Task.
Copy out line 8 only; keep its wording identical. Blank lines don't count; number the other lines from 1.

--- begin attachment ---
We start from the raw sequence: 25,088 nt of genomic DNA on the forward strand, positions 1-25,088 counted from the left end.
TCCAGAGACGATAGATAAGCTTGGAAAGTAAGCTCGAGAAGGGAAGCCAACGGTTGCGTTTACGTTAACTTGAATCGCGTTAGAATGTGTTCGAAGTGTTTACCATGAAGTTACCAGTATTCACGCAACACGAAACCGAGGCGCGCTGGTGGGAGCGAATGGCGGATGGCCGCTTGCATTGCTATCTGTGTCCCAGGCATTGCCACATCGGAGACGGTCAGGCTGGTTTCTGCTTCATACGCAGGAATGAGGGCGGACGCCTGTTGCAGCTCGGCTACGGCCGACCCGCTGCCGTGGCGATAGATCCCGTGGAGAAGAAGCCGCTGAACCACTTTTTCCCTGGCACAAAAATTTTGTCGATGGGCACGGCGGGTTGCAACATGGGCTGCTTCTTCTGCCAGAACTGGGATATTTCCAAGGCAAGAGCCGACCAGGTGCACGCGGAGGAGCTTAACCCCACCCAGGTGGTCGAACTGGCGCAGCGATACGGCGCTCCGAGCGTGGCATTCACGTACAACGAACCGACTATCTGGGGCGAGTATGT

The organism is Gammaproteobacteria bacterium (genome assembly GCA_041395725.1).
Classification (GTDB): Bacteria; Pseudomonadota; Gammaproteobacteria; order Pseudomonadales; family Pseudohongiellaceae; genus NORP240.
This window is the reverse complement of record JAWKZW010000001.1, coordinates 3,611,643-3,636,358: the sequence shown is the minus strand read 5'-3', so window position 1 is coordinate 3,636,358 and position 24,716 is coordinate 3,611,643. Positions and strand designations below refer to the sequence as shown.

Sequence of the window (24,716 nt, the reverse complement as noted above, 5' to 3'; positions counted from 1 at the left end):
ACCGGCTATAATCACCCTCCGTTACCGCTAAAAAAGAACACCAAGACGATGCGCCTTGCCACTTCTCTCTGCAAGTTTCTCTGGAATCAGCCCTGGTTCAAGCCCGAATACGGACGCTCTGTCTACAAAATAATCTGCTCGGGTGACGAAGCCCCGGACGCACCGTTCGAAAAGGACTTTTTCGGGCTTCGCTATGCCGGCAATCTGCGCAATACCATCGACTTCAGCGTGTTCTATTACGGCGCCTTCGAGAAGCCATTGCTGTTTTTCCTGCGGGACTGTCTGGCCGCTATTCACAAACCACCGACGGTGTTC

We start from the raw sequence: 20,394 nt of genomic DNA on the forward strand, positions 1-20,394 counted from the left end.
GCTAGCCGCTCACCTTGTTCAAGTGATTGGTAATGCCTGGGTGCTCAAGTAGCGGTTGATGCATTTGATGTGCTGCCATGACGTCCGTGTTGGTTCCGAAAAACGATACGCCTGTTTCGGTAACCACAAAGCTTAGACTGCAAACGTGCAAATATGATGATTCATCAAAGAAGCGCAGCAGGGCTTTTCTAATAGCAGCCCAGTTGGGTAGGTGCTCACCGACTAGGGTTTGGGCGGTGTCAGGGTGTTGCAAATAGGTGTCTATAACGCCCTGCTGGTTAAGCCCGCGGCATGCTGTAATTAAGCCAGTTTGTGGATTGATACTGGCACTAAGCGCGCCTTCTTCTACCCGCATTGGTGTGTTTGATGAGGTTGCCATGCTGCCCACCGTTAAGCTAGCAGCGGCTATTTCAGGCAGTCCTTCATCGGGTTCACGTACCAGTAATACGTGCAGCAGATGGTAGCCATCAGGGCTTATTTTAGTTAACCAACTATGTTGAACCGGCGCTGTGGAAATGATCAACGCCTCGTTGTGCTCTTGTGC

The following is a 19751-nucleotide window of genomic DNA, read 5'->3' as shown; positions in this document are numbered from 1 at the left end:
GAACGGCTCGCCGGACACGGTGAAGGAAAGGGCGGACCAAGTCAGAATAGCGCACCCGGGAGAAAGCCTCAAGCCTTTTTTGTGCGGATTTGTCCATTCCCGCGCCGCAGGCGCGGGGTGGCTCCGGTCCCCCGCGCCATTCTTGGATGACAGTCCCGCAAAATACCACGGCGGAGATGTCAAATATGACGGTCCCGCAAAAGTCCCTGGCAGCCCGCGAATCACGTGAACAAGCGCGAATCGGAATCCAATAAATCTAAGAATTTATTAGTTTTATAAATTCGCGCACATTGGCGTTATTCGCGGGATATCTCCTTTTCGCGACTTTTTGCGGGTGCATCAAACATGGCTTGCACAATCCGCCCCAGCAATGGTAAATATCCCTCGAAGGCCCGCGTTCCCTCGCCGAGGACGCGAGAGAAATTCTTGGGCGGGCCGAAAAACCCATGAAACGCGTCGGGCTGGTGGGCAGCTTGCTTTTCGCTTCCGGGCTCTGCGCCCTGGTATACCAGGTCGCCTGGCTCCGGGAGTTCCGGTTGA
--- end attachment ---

We start from the raw sequence: 20,394 nt of genomic DNA on the forward strand, positions 1-20,394 counted from the left end.